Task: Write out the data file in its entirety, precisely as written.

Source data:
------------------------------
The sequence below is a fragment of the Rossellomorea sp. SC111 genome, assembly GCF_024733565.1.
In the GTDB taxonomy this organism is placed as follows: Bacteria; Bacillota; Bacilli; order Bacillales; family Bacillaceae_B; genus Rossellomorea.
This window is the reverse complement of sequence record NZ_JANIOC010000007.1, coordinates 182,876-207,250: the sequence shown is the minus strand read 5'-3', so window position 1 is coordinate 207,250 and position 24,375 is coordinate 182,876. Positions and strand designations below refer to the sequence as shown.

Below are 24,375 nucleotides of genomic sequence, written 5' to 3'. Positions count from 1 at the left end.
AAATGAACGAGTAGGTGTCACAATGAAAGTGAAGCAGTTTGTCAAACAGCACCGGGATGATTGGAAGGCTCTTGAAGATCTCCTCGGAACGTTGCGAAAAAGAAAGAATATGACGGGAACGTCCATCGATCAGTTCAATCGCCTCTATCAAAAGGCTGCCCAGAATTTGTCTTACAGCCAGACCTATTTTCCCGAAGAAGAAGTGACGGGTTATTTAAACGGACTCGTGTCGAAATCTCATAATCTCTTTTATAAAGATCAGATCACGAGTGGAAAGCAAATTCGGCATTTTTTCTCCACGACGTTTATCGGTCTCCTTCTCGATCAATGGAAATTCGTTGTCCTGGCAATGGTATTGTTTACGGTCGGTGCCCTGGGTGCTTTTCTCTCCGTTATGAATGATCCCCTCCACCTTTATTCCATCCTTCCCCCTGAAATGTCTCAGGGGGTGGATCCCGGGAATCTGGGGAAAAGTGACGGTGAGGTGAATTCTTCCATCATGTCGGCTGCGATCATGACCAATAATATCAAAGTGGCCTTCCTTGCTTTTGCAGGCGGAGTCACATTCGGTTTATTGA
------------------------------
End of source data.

The sequence below is a fragment of the Rossellomorea sp. SC111 genome, assembly GCF_024733565.1.
In the GTDB taxonomy this organism is placed as follows: Bacteria; Bacillota; Bacilli; order Bacillales; family Bacillaceae_B; genus Rossellomorea.
This window is the reverse complement of sequence record NZ_JANIOC010000007.1, coordinates 182,876-207,250: the sequence shown is the minus strand read 5'-3', so window position 1 is coordinate 207,250 and position 24,375 is coordinate 182,876. Positions and strand designations below refer to the sequence as shown.

Below are 24,375 nucleotides of genomic sequence, written 5' to 3'. Positions count from 1 at the left end.
AAATGAACGAGTAGGTGTCACAATGAAAGTGAAGCAGTTTGTCAAACAGCACCGGGATGATTGGAAGGCTCTTGAAGATCTCCTCGGAACGTTGCGAAAAAGAAAGAATATGACGGGAACGTCCATCGATCAGTTCAATCGCCTCTATCAAAAGGCTGCCCAGAATTTGTCTTACAGCCAGACCTATTTTCCCGAAGAAGAAGTGACGGGTTATTTAAACGGACTCGTGTCGAAATCTCATAATCTCTTTTATAAAGATCAGATCACGAGTGGAAAGCAAATTCGGCATTTTTTCTCCACGACGTTTATCGGTCTCCTTCTCGATCAATGGAAATTCGTTGTCCTGGCAATGGTATTGTTTACGGTCGGTGCCCTGGGTGCTTTTCTCTCCGTTATGAATGATCCCCTCCACCTTTATTCCATCCTTCCCCCTGAAATGTCTCAGGGGGTGGATCCCGGGAATCTGGGGAAAAGTGACGGTGAGGTGAATTCTTCCATCATGTCGGCTGCGATCATGACCAATAATATCAAAGTGGCCTTCCTTGCTTTTGCAGGCGGAGTCACATTCGGTTTATTGA